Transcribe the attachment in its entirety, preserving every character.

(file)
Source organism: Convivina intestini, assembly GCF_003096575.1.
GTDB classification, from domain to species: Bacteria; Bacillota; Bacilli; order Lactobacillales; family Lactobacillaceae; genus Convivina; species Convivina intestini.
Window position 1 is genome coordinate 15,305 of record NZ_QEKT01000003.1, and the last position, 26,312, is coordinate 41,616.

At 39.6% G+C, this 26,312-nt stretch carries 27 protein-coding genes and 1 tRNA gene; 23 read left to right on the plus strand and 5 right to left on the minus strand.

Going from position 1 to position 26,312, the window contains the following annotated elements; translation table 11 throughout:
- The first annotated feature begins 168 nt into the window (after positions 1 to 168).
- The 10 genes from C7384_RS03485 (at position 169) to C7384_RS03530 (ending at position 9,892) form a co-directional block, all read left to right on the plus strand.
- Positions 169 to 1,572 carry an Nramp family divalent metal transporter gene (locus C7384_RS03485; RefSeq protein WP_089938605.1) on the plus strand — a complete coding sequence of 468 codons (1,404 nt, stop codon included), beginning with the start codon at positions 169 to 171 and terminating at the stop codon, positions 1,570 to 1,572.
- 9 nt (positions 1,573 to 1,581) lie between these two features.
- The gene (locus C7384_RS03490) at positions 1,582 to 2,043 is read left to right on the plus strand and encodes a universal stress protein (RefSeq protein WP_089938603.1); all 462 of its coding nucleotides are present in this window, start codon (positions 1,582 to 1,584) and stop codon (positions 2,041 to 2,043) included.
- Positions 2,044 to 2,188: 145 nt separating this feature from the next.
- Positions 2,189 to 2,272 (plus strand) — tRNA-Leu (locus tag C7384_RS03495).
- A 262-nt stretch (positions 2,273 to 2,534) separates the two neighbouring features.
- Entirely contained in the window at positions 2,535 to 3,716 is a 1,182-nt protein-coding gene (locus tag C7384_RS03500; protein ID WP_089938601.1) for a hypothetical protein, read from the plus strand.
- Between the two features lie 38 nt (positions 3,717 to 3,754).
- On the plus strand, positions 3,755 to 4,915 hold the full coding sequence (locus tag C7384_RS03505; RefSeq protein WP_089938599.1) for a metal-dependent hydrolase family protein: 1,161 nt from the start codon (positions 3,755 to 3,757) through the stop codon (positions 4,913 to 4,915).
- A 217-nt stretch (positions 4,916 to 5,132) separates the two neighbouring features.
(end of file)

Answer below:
Source organism: Convivina intestini, assembly GCF_003096575.1.
GTDB classification, from domain to species: Bacteria; Bacillota; Bacilli; order Lactobacillales; family Lactobacillaceae; genus Convivina; species Convivina intestini.
Window position 1 is genome coordinate 15,305 of record NZ_QEKT01000003.1, and the last position, 26,312, is coordinate 41,616.

At 39.6% G+C, this 26,312-nt stretch carries 27 protein-coding genes and 1 tRNA gene; 23 read left to right on the plus strand and 5 right to left on the minus strand.

Going from position 1 to position 26,312, the window contains the following annotated elements; translation table 11 throughout:
- The first annotated feature begins 168 nt into the window (after positions 1 to 168).
- The 10 genes from C7384_RS03485 (at position 169) to C7384_RS03530 (ending at position 9,892) form a co-directional block, all read left to right on the plus strand.
- Positions 169 to 1,572 carry an Nramp family divalent metal transporter gene (locus C7384_RS03485; RefSeq protein WP_089938605.1) on the plus strand — a complete coding sequence of 468 codons (1,404 nt, stop codon included), beginning with the start codon at positions 169 to 171 and terminating at the stop codon, positions 1,570 to 1,572.
- 9 nt (positions 1,573 to 1,581) lie between these two features.
- The gene (locus C7384_RS03490) at positions 1,582 to 2,043 is read left to right on the plus strand and encodes a universal stress protein (RefSeq protein WP_089938603.1); all 462 of its coding nucleotides are present in this window, start codon (positions 1,582 to 1,584) and stop codon (positions 2,041 to 2,043) included.
- Positions 2,044 to 2,188: 145 nt separating this feature from the next.
- Positions 2,189 to 2,272 (plus strand) — tRNA-Leu (locus tag C7384_RS03495).
- A 262-nt stretch (positions 2,273 to 2,534) separates the two neighbouring features.
- Entirely contained in the window at positions 2,535 to 3,716 is a 1,182-nt protein-coding gene (locus tag C7384_RS03500; protein ID WP_089938601.1) for a hypothetical protein, read from the plus strand.
- Between the two features lie 38 nt (positions 3,717 to 3,754).
- On the plus strand, positions 3,755 to 4,915 hold the full coding sequence (locus tag C7384_RS03505; RefSeq protein WP_089938599.1) for a metal-dependent hydrolase family protein: 1,161 nt from the start codon (positions 3,755 to 3,757) through the stop codon (positions 4,913 to 4,915).
- A 217-nt stretch (positions 4,916 to 5,132) separates the two neighbouring features.